The start-up developed a proprietary system that can take any voice recording and automatically transform it into a 3D model, with the exact same shape as the original waveform. This 3D design is then sent to be 3D printed, using the Selective Laser Sintering technique. This is used as a mold for the ring, which can be ordered in Rhodium, 14K Gold, 10K Pink Gold plate, 18K yellow gold, platinum, or Black plate.

Rhodium is the cheapest material, with a pledge of 10, 000 Yen and upwards getting you a Rhodium ring. The Platinum is available for a pledge of 129, 600 Yen or more. So far 40, 000 yen has been pledged of the 200, 000 goal, with 14 days to go.

4. Cooksongold and Boltenstern announced 3D printed jewellery collaboration

Cooksongold and Boltenstern are collaborating on a new 3D printed jewellery collection, to be 3D printed directly in precious metal. The pieces will be produced with an EOS Precious M080 3D printer, which is specifically designed for direct 3D printing of precious metal. Cooksongold will be bringing the 3D printing metal expertise, realizing Boltenstern’s innovative 3D designs.

‘'Jewellery is architecture in its smallest form. It is only by thinking in multiple dimensions that we can create pieces that are incredibly complex, yet desirably simple.'’ states Marie Boltenstern, Head of Design at BOLTENSTERN. ''The Embrace collection embodies precious materials embracing colourful joy. The key element of the collection is a gemstone, woven into a fine structure of precious metal. The fragile cage protects the inner beauty of the tender and unique gemstone. For me as a designer, Embrace reflects the modern woman with her shining inner strength.’

Boltenstern has a background in architecture with a particular focus on computational design. She is capable of building algorithms and generating unique 3D shapes, which should lead to jewellery collections of never-before-seen complexity.

5. University of Sheffield contributes to new 3D printing center in Oman

A cutting-edge engineering research facility is to be established soon in Oman, and the project has received some major support from the University of Sheffield, UK. A team from the University of Sheffield's Advanced Manufacturing Research Centre (AMRC) have spent the past two years working with colleagues from Sohar University in Oman, aiming to set up advanced manufacturing in the new facility.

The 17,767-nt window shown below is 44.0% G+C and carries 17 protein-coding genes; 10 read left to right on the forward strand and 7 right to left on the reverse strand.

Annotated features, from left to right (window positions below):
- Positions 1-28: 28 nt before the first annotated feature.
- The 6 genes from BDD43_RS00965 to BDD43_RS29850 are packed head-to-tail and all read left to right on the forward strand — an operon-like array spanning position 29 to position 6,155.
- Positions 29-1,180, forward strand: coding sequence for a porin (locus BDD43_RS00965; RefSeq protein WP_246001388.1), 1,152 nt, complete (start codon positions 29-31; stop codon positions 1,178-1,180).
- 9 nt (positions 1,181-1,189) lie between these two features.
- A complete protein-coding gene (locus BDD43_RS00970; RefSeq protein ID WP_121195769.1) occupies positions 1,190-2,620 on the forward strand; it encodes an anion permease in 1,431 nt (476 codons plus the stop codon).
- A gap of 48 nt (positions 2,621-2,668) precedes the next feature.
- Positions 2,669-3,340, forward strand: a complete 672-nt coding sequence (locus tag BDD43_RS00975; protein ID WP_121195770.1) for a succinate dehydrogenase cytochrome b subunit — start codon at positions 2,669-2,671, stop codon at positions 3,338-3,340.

The facility is due to open in 2018, and it will be the country’s first to combine advanced machining, specialist assembly, material development, optimised design, rapid prototyping and engineering testing. The focus will be on the strategic development of the supply chains of the aluminium, steel, composites and polymer industries.

Phase one of the project is going to be focused on advanced manufacturing to support industrial innovations, along with manufacturing tools that willl support small and medium-sized enterprises. Following this, phase two will involve private sector investments and create a new industrial hub in the region. The facility is hoping that foreign direct investment from major global manufacturers will be forthcoming, supporting the Designed and Made in Oman brand.



Posted in 3D Printer Company



Maybe you also like:


I.AM.Magic wrote at 10/2/2017 9:00:12 AM:

No links for all the stories ? :(

Leave a comment:

Your Name:


Subscribe us to Feeds twitter facebook   

About provides the latest news about 3D printing technology and 3D printers. We are now seven years old and have around 1.5 million unique visitors per month.

News Archive